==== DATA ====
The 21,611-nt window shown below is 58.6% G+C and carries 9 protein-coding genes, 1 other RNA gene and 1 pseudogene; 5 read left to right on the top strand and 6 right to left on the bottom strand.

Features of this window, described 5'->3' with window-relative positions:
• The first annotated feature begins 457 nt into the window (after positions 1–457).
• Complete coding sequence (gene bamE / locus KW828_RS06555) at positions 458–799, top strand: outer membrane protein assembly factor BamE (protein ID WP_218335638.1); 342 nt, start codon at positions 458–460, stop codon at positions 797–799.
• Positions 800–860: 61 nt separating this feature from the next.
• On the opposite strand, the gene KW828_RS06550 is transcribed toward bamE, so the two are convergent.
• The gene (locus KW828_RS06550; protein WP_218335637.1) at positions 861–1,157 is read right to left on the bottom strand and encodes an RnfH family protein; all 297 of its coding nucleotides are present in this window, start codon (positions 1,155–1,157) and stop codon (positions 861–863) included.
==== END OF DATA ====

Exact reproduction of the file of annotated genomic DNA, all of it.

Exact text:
The 21,611-nt window shown below is 58.6% G+C and carries 9 protein-coding genes, 1 other RNA gene and 1 pseudogene; 5 read left to right on the top strand and 6 right to left on the bottom strand.

Features of this window, described 5'->3' with window-relative positions:
• The first annotated feature begins 457 nt into the window (after positions 1–457).
• Complete coding sequence (gene bamE / locus KW828_RS06555) at positions 458–799, top strand: outer membrane protein assembly factor BamE (protein ID WP_218335638.1); 342 nt, start codon at positions 458–460, stop codon at positions 797–799.
• Positions 800–860: 61 nt separating this feature from the next.
• On the opposite strand, the gene KW828_RS06550 is transcribed toward bamE, so the two are convergent.
• The gene (locus KW828_RS06550; protein WP_218335637.1) at positions 861–1,157 is read right to left on the bottom strand and encodes an RnfH family protein; all 297 of its coding nucleotides are present in this window, start codon (positions 1,155–1,157) and stop codon (positions 861–863) included.